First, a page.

Sheffield Doc/Fest Review: The Oil Machine

In 1969, after years of exploration, oil was discovered in the North Sea. The 1970s saw the discovery of the two biggest fields on the UK continental shelf. Clair, which is west of Shetland and Forties, which is east of Aberdeen.  This unearthing has driven the UK economy and financial markets in the subsequent decades, not to mention British manufacturing. Almost half of the oil and natural gas reserves in the region have already been exhausted.

While the climate crisis dictates that we concentrate our future energy needs on renewables, new oil fields are still being licenced. The war in Ukraine has placed extra pressure on the UK’s commitments made in the Paris accords. We rely on oil for far more things than you’d expect. While the big energy companies want a gradual change, it’s clear this needs to be rapidly speeded up. The Oil Machine tackles the subject from both sides.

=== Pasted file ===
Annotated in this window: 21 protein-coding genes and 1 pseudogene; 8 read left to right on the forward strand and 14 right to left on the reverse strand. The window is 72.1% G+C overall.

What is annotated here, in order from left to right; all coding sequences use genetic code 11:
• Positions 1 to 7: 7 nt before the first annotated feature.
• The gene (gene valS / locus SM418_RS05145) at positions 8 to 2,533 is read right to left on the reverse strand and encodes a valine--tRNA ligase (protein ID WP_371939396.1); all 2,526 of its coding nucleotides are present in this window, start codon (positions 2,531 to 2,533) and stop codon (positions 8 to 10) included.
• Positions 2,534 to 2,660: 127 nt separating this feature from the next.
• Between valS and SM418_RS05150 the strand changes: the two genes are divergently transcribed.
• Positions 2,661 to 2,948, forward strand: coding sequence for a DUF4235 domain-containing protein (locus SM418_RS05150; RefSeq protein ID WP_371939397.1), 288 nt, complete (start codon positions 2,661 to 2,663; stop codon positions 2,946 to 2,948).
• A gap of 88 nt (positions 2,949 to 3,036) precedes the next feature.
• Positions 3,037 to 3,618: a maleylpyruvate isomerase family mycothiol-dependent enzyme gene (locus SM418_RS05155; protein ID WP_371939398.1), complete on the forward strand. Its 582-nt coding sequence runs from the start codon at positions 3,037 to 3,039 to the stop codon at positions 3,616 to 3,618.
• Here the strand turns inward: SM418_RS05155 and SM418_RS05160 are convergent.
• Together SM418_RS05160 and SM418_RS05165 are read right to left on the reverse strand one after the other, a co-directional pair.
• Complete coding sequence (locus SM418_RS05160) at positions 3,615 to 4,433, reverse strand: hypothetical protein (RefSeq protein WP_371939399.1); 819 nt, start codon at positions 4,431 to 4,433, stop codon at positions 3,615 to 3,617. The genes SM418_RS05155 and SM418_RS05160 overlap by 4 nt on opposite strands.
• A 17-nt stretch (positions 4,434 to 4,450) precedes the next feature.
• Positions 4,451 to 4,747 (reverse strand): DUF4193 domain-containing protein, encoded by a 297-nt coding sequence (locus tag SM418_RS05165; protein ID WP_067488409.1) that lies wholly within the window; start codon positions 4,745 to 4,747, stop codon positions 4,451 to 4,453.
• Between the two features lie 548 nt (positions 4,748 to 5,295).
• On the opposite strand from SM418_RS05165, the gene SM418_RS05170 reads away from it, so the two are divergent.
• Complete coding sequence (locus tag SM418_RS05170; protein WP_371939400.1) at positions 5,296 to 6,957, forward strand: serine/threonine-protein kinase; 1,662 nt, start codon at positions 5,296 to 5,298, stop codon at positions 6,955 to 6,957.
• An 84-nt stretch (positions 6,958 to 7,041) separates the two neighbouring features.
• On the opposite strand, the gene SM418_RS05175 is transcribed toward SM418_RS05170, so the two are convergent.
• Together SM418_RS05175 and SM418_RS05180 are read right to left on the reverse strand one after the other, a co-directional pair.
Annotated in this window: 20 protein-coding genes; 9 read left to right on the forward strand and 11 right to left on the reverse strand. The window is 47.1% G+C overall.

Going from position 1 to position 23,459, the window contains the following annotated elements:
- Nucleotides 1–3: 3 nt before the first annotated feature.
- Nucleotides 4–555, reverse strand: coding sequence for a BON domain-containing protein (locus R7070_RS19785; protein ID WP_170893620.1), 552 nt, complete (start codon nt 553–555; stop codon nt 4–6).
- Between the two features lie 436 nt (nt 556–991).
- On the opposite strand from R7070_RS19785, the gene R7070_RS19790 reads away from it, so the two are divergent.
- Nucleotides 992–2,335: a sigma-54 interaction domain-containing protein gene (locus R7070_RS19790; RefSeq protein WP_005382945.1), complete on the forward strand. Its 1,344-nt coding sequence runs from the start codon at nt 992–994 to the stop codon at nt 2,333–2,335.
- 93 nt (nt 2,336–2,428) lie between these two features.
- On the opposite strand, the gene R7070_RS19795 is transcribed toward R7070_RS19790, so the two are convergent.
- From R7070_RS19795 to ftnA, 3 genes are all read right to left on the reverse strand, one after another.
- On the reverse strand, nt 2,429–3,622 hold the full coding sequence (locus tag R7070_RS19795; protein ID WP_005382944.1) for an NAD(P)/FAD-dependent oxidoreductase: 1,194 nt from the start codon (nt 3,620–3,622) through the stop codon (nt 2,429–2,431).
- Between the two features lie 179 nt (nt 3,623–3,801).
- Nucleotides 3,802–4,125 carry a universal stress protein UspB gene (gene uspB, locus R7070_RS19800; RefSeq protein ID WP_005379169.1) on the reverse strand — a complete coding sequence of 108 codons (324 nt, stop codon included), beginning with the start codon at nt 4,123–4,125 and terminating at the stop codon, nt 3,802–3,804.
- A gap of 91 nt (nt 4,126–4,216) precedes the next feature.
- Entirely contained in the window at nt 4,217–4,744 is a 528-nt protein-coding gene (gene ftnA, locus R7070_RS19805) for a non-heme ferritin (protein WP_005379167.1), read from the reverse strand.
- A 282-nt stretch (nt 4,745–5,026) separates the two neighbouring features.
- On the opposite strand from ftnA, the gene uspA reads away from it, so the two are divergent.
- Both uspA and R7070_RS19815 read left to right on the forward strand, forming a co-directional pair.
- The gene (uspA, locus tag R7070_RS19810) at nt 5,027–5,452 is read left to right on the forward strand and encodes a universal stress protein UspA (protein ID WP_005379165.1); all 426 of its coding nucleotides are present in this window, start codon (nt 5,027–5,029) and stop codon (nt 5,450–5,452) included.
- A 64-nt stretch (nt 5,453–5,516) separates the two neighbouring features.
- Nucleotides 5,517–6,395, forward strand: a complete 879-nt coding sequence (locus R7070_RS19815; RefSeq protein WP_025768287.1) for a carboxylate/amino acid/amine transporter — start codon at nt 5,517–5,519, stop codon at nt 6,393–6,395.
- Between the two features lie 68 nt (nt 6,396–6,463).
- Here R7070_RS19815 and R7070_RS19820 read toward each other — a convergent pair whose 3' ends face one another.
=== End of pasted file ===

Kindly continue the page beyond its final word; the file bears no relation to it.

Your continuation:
The Oil Machine speaks to a number of industry experts, activists, economists and scientists as it tackles the myriad difficulties of transitioning to renewable energy. Whilst it’s highly informative and whizzes through at a nice pace, there’s much more to Emma Davie’s (Becoming Animal) film. Her approach is tinged with the experimental, creating both a riveting watch and a visually arresting experience. One layered with poetic feeling.  

The Oil Machine screens at Sheffield Doc/Fest.

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